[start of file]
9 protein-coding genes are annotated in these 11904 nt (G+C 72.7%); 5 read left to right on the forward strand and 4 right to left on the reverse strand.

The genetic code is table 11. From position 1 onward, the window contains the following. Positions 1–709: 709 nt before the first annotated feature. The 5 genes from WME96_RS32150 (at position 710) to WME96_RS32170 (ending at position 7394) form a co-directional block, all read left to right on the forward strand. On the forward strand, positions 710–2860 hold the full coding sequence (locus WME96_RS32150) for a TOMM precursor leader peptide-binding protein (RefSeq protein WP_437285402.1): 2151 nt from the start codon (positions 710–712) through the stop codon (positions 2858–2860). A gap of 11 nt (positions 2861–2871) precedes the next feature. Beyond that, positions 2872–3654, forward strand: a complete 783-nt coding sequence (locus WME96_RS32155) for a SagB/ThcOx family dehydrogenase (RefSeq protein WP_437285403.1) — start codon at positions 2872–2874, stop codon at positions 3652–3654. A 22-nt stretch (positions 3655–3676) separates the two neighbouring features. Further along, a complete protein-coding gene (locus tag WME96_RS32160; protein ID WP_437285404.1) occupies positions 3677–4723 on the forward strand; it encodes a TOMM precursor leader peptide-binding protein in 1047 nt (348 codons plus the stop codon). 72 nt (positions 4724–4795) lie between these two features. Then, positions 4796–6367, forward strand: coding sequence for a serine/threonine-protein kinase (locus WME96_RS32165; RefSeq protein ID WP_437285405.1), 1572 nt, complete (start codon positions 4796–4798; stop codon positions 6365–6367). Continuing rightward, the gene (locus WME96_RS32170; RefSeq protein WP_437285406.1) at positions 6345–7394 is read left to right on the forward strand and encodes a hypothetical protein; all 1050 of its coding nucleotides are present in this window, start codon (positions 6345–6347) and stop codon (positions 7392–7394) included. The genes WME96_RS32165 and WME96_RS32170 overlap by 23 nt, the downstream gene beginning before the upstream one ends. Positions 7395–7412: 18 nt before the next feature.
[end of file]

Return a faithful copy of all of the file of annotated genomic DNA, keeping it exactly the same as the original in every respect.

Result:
9 protein-coding genes are annotated in these 11904 nt (G+C 72.7%); 5 read left to right on the forward strand and 4 right to left on the reverse strand.

The genetic code is table 11. From position 1 onward, the window contains the following. Positions 1–709: 709 nt before the first annotated feature. The 5 genes from WME96_RS32150 (at position 710) to WME96_RS32170 (ending at position 7394) form a co-directional block, all read left to right on the forward strand. On the forward strand, positions 710–2860 hold the full coding sequence (locus WME96_RS32150) for a TOMM precursor leader peptide-binding protein (RefSeq protein WP_437285402.1): 2151 nt from the start codon (positions 710–712) through the stop codon (positions 2858–2860). A gap of 11 nt (positions 2861–2871) precedes the next feature. Beyond that, positions 2872–3654, forward strand: a complete 783-nt coding sequence (locus WME96_RS32155) for a SagB/ThcOx family dehydrogenase (RefSeq protein WP_437285403.1) — start codon at positions 2872–2874, stop codon at positions 3652–3654. A 22-nt stretch (positions 3655–3676) separates the two neighbouring features. Further along, a complete protein-coding gene (locus tag WME96_RS32160; protein ID WP_437285404.1) occupies positions 3677–4723 on the forward strand; it encodes a TOMM precursor leader peptide-binding protein in 1047 nt (348 codons plus the stop codon). 72 nt (positions 4724–4795) lie between these two features. Then, positions 4796–6367, forward strand: coding sequence for a serine/threonine-protein kinase (locus WME96_RS32165; RefSeq protein ID WP_437285405.1), 1572 nt, complete (start codon positions 4796–4798; stop codon positions 6365–6367). Continuing rightward, the gene (locus WME96_RS32170; RefSeq protein WP_437285406.1) at positions 6345–7394 is read left to right on the forward strand and encodes a hypothetical protein; all 1050 of its coding nucleotides are present in this window, start codon (positions 6345–6347) and stop codon (positions 7392–7394) included. The genes WME96_RS32165 and WME96_RS32170 overlap by 23 nt, the downstream gene beginning before the upstream one ends. Positions 7395–7412: 18 nt before the next feature.